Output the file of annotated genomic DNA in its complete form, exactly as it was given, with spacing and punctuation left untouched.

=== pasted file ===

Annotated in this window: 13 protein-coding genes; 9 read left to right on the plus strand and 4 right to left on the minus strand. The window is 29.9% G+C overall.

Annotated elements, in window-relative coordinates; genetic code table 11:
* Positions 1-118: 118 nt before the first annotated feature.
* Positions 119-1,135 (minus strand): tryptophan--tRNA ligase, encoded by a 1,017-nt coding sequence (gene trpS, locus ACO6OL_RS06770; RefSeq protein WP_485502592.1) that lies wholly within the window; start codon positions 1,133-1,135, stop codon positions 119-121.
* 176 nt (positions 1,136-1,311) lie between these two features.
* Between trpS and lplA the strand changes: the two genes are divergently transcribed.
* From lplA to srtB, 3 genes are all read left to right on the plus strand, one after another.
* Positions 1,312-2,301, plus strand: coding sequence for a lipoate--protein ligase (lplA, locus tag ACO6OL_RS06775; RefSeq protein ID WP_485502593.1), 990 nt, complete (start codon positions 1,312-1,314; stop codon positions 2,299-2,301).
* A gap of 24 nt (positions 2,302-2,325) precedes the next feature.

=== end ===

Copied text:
Annotated in this window: 13 protein-coding genes; 9 read left to right on the plus strand and 4 right to left on the minus strand. The window is 29.9% G+C overall.

Annotated elements, in window-relative coordinates; genetic code table 11:
* Positions 1-118: 118 nt before the first annotated feature.
* Positions 119-1,135 (minus strand): tryptophan--tRNA ligase, encoded by a 1,017-nt coding sequence (gene trpS, locus ACO6OL_RS06770; RefSeq protein WP_485502592.1) that lies wholly within the window; start codon positions 1,133-1,135, stop codon positions 119-121.
* 176 nt (positions 1,136-1,311) lie between these two features.
* Between trpS and lplA the strand changes: the two genes are divergently transcribed.
* From lplA to srtB, 3 genes are all read left to right on the plus strand, one after another.
* Positions 1,312-2,301, plus strand: coding sequence for a lipoate--protein ligase (lplA, locus tag ACO6OL_RS06775; RefSeq protein ID WP_485502593.1), 990 nt, complete (start codon positions 1,312-1,314; stop codon positions 2,299-2,301).
* A gap of 24 nt (positions 2,302-2,325) precedes the next feature.